Writing a Headline
A great PRSafe article headline should include the core topics or key words of your article. It should tell the reader within the first 100 characters why they want to read more.
Don't post blatant advertising or marketing pitches. Not only because they may not comply with PRSafe submission guidelines, but they may turn users off.
Capitalize all words except prepositions or words with less than three characters such as; a, as, the, to, etc.
Sum It Up in the Summary
The summary of a release is the middle ground between the Headline and the Body. It tells users, in a little more detail, why they want to read more. It is often used by search engines to describe your news. Keep the summary objective or factual and limit it to the core details of the supporting release body.
Your summary should tell people why they want to read your article. But be brief, remember, you still have an article to write. The summary generally shows up in search results or in the snippet people see when they see our feeds. So, use key words in your summary that will get readers interested and accurately reflect the topic of your article.
To get an idea of what you might want to write, visit Google and look at results. For any result, you'll see a one line underlined, increased-font headline and then a brief description of the result. Write the summary as you would want to see your article display in search results.
Think of the summary in terms of a movie trailer. The reader should get a sense of what your release is about, but not too much that they don't want to actually see the movie.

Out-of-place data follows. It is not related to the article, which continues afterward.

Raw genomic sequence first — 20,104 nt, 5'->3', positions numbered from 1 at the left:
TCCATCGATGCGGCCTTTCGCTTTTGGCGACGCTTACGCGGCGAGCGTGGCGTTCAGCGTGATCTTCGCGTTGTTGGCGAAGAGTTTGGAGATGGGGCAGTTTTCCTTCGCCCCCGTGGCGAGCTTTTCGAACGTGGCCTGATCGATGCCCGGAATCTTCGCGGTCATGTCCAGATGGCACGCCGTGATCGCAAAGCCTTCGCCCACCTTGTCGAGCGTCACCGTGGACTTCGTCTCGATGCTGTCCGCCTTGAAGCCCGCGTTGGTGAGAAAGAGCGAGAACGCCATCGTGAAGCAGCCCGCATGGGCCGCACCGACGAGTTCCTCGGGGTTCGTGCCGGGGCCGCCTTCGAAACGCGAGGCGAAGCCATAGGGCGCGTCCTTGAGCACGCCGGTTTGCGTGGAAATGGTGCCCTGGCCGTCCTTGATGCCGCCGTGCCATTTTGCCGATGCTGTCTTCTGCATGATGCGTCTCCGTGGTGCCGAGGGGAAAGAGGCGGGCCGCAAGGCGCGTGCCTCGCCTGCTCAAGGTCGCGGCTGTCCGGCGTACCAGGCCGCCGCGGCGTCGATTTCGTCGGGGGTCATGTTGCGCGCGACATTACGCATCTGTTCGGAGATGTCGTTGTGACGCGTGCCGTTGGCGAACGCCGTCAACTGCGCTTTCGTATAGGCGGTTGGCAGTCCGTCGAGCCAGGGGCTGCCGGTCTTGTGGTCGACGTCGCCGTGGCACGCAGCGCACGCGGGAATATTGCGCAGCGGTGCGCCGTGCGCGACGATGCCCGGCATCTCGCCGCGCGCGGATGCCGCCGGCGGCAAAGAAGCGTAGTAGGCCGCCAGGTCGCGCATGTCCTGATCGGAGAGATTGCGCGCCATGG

The First Paragraph
The first paragraph of your article is the lead. The reader saw your headline and maybe read your summary. Now, they want to learn more about the topic and want supporting details, but not a lot of jargon and fluff. The first paragraph should include the key topics and key words of the article, but it's different than the summary in that it introduces the reader to your information. It should be written in concise, accurate, direct and factual words that help to convey the reason you're submitting your article and why readers should pay attention.
The Article Body
The body of your article should be in line with your summary and first paragraph and should not make people feel you just did a bait-and-switch. You should include supporting facts, possibly including quotes and links to supporting information such as websites, white papers or presentations.
Again, avoid sounding too sales-pitchy. Your goal with every article should be to keep the reader interested and make them want to read more, not lead into a sales pitch or some lengthy reason on how to order your product. Direct sales pitches or advertising may also run the risk of being removed from PRSafe if they don't comply with our submission guidelines.